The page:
From Istria to Podgorica, “Digitalni Nomadi” enters mainstream media

October 23, 2021 – Unheard of a year ago, the term “digitalni nomadi” occupies an increasing number of column inches, not only in Croatia, but also in the wider region.

18 months ago, few people in Croatia knew the term “digital nomad”. Whether the Croatian equivalent – digitalni nomadi – even existed is debatable, but if it did exist it was used even less.

Much has changed over the past 18 months regarding the digital nomad revolution. The introduction of a DN license, conferences such as Zagreb Digital Nomad Week and Dubrovnik for Digital Nomads, the opening of the first coliving community in Zadar, the development of the community and the expansion of the ecosystem in the region, with a significant Croatian contribution in the new digital nomad license for Montenegro, as well as the cross-border coworking conference.

And also something much more sober which shows the effect that the digital nomad initiative has on the local population.

(Photo credit – Saltwater Nomads / Zoltan Nagy)

Something quite important was highlighted by a very insightful glimpse from one of Dubrovnik’s 10 digital nomads in residence. The term “digitalni nomadi” was now a term that was understood by many people in Croatia. Indeed, the term ‘digitalni nomadi’ can be heard more and more frequently in cafes in Croatia.

Yesterday was a year since the very first Digital Nomads Conference in Croatia, Dubrovnik for Digital Nomads, and it was marked by a workshop called “1 Year On Dubrovnik for Digital Nomads Workshop”, held in Lazareti.

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It was quite a workshop, because the director of the Dubrovnik tourist office announced no less than 3 co-working spaces, a co-living space, a DN information point and what is considered the first digital nomadic map of destination in the world. You can find out more in Beyond the Walls: DN-iR presents the Directorate of Sustainable Tourism in Dubrovnik.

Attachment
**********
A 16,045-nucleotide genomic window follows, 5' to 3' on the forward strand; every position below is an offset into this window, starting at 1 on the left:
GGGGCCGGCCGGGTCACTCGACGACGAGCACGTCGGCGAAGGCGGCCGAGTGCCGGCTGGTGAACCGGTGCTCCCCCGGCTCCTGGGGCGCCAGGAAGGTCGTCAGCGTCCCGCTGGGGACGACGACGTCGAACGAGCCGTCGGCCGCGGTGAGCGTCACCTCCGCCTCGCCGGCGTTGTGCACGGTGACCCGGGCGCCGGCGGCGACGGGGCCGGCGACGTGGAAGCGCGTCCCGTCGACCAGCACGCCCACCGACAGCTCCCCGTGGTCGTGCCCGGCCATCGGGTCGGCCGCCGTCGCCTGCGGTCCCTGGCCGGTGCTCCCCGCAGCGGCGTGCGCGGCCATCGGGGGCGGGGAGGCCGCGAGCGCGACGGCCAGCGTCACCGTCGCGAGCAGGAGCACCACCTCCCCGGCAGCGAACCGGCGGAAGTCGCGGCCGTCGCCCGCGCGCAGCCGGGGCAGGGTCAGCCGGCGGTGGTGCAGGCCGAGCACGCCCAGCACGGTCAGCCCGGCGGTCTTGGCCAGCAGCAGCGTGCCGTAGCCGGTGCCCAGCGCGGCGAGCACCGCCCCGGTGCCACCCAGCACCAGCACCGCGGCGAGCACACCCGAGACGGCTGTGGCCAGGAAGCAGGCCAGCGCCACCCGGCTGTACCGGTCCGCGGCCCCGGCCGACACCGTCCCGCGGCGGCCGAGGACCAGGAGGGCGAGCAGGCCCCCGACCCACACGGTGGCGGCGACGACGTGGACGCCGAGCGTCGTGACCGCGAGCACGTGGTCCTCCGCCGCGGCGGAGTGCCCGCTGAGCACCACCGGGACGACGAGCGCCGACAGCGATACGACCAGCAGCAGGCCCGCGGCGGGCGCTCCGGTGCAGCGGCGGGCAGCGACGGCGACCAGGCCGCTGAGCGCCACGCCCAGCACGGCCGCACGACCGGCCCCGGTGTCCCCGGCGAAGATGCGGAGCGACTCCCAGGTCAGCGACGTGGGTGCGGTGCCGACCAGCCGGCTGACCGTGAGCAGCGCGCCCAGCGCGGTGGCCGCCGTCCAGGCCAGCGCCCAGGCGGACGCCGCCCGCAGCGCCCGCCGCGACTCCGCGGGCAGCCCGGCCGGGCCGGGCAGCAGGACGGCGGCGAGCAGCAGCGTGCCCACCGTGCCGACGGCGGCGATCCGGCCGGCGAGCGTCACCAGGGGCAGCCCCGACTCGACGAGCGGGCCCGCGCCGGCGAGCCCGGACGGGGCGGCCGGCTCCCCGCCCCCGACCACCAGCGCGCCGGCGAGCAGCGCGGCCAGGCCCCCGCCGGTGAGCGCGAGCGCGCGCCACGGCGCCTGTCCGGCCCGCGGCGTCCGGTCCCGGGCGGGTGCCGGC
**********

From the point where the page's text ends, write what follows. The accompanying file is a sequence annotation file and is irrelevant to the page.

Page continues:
Last night I was curious to see how much coverage the event had generated, so I wentogle ‘digitalni nomadi’ for a preview. And I smiled when I saw the results, another benchmark of the progress that has been made.

There was reasonable coverage of the Dubrovnik event, but that wasn’t what made me smile. In recent days, there have been as many as EIGHT reports – all different – on digital nomadic tourism, from the Istrian peninsula to the capital of Montenegro, including Bosnia and Herzegovina. What started in this region as a local Croatian initiative already transcends borders. This is great news, as a collaborative region will attract more nomads, and for longer.

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Here is an overview of the stories of ‘digitalni nomadi’ that have made local and regional news in recent days:

Digital nomads are increasingly drawn to Bosnia and Herzegovina (raport.ba)

Over 5,000 accommodation listings on the new DNA Stay (an initiative of the Digital Nomad Association Croatia) (poslovni.hr)

Istria becomes the Mecca of digital nomads (glasistre.hr)

Zagreb in the top 5 most popular cities for nomads, according to NomadList (moja-domovina.hr)

1 year on Dubrovnik for the report of the Digital Nomads workshop (dubrovnikdnevnik.hr)

Montenegro opens its doors to nomads with a visa in 2022 (pobjeda.me)

Cooperation agreement signed between the city of Mostar and INTERA-TP (bljesak.info)

Even the Kingdom of Accidental Tourism managed to get involved, with an article written by HTZ on Digital Nomad Valley Zadar, which opened almost 2 weeks ago, when the rest of the media reported on it (slobodnadalmacija .hr). It is interesting that the Croatian National Tourist Board authored the article, as it normally has a strict policy not to promote private business initiatives. Perhaps the digital nomad movement is breaking down even more barriers than we realize.

An interview with Milovan Novakovic on YouTube, one of the pioneers of the Montenegrin visa, on the potential of Montenegro in this sector.

Great stuff, and there will be some more stories next month. The Digitalni Nomadi are here to stay, at least until their restless souls move on to the next destination.

For more information and perspectives on digital nomads in Croatia, follow the dedicated TCN section.

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